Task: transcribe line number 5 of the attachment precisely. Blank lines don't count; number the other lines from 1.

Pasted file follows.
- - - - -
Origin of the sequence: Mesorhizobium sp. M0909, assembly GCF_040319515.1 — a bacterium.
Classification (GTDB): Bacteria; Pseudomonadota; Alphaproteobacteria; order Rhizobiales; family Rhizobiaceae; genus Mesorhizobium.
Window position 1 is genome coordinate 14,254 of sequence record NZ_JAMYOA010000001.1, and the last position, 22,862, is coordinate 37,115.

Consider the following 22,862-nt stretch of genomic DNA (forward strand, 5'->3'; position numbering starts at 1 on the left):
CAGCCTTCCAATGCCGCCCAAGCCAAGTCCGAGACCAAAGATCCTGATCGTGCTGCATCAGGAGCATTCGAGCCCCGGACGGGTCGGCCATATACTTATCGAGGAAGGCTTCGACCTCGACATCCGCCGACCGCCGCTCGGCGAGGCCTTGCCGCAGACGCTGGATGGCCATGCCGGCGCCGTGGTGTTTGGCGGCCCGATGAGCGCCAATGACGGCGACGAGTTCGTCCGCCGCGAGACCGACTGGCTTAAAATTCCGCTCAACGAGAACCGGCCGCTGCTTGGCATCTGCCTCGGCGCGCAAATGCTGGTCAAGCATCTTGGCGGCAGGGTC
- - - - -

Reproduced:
CAGCCTTCCAATGCCGCCCAAGCCAAGTCCGAGACCAAAGATCCTGATCGTGCTGCATCAGGAGCATTCGAGCCCCGGACGGGTCGGCCATATACTTATCGAGGAAGGCTTCGACCTCGACATCCGCCGACCGCCGCTCGGCGAGGCCTTGCCGCAGACGCTGGATGGCCATGCCGGCGCCGTGGTGTTTGGCGGCCCGATGAGCGCCAATGACGGCGACGAGTTCGTCCGCCGCGAGACCGACTGGCTTAAAATTCCGCTCAACGAGAACCGGCCGCTGCTTGGCATCTGCCTCGGCGCGCAAATGCTGGTCAAGCATCTTGGCGGCAGGGTC